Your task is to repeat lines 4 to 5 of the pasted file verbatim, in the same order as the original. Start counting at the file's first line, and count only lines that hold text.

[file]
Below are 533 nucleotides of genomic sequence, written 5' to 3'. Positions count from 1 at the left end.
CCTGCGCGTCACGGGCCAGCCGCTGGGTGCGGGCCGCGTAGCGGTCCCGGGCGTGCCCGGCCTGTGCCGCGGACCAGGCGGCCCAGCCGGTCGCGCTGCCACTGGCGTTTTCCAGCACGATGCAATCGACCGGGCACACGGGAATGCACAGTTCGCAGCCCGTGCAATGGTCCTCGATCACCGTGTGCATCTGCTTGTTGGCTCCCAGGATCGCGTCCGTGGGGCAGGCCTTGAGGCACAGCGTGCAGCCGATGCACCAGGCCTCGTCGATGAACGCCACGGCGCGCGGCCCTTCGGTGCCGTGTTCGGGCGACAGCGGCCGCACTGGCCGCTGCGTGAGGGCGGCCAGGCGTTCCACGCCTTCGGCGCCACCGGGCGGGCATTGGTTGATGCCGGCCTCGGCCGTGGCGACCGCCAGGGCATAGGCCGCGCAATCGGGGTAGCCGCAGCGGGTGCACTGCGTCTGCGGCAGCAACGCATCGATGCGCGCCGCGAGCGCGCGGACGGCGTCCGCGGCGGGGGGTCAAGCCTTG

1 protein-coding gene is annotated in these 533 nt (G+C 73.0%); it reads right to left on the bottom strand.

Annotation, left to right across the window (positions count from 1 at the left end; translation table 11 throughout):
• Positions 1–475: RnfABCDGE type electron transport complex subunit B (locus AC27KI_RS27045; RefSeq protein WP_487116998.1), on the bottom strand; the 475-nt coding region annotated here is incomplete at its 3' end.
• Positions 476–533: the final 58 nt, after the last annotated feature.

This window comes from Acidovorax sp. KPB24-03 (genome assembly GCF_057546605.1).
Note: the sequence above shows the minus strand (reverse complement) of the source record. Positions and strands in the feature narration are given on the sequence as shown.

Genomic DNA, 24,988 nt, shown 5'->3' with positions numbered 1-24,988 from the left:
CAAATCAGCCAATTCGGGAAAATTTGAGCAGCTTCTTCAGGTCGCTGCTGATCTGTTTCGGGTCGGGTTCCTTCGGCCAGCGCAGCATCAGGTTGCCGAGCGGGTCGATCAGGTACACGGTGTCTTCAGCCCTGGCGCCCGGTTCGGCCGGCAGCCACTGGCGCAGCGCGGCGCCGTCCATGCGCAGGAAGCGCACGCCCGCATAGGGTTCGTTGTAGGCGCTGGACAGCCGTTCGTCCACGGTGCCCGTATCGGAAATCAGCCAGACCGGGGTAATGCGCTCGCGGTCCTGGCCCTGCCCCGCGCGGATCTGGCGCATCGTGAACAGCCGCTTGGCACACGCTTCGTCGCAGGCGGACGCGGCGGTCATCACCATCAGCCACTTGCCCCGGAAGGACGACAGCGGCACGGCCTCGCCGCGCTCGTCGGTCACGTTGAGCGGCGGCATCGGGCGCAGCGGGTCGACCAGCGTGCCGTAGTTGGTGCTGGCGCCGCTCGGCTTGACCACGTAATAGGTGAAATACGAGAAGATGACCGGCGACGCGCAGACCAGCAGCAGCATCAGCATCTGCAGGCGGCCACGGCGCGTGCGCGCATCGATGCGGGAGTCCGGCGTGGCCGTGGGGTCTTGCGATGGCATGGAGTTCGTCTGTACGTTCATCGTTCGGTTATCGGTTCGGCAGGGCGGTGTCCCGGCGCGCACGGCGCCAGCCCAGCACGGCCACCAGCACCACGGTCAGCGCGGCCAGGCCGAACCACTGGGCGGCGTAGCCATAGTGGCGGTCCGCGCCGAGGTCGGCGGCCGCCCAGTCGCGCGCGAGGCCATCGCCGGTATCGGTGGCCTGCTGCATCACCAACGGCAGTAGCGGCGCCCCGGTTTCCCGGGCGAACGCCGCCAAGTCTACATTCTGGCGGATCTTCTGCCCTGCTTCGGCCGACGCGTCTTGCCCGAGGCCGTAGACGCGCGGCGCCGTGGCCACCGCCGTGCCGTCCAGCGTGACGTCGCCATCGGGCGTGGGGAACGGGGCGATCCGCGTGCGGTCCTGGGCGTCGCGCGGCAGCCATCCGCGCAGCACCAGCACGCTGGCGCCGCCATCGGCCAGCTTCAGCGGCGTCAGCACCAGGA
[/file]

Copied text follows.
Annotation, left to right across the window (positions count from 1 at the left end; translation table 11 throughout):
• Positions 1–475: RnfABCDGE type electron transport complex subunit B (locus AC27KI_RS27045; RefSeq protein WP_487116998.1), on the bottom strand; the 475-nt coding region annotated here is incomplete at its 3' end.